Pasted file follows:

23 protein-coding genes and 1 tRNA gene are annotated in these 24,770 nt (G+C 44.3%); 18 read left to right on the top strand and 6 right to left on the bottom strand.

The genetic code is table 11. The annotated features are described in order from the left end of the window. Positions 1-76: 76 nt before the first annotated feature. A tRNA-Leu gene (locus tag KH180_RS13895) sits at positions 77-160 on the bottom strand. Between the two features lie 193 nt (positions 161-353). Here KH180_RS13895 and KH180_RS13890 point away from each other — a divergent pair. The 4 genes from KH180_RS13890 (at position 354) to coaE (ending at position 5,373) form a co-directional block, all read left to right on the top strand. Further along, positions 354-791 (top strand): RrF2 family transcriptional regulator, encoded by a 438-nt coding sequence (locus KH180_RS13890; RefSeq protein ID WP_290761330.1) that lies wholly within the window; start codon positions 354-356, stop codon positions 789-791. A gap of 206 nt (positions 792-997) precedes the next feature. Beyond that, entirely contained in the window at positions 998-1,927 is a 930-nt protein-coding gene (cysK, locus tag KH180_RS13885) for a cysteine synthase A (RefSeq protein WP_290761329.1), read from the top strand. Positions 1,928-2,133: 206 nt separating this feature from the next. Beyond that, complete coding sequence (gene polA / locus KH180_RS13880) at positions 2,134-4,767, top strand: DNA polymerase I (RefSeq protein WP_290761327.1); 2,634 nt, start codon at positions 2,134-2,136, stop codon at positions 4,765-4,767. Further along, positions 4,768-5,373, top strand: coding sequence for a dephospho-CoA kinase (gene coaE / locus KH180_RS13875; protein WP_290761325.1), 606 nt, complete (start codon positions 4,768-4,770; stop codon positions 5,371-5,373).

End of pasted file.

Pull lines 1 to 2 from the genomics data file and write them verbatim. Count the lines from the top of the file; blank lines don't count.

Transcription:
23 protein-coding genes and 1 tRNA gene are annotated in these 24,770 nt (G+C 44.3%); 18 read left to right on the top strand and 6 right to left on the bottom strand.

The genetic code is table 11. The annotated features are described in order from the left end of the window. Positions 1-76: 76 nt before the first annotated feature. A tRNA-Leu gene (locus tag KH180_RS13895) sits at positions 77-160 on the bottom strand. Between the two features lie 193 nt (positions 161-353). Here KH180_RS13895 and KH180_RS13890 point away from each other — a divergent pair. The 4 genes from KH180_RS13890 (at position 354) to coaE (ending at position 5,373) form a co-directional block, all read left to right on the top strand. Further along, positions 354-791 (top strand): RrF2 family transcriptional regulator, encoded by a 438-nt coding sequence (locus KH180_RS13890; RefSeq protein ID WP_290761330.1) that lies wholly within the window; start codon positions 354-356, stop codon positions 789-791. A gap of 206 nt (positions 792-997) precedes the next feature. Beyond that, entirely contained in the window at positions 998-1,927 is a 930-nt protein-coding gene (cysK, locus tag KH180_RS13885) for a cysteine synthase A (RefSeq protein WP_290761329.1), read from the top strand. Positions 1,928-2,133: 206 nt separating this feature from the next. Beyond that, complete coding sequence (gene polA / locus KH180_RS13880) at positions 2,134-4,767, top strand: DNA polymerase I (RefSeq protein WP_290761327.1); 2,634 nt, start codon at positions 2,134-2,136, stop codon at positions 4,765-4,767. Further along, positions 4,768-5,373, top strand: coding sequence for a dephospho-CoA kinase (gene coaE / locus KH180_RS13875; protein WP_290761325.1), 606 nt, complete (start codon positions 4,768-4,770; stop codon positions 5,371-5,373).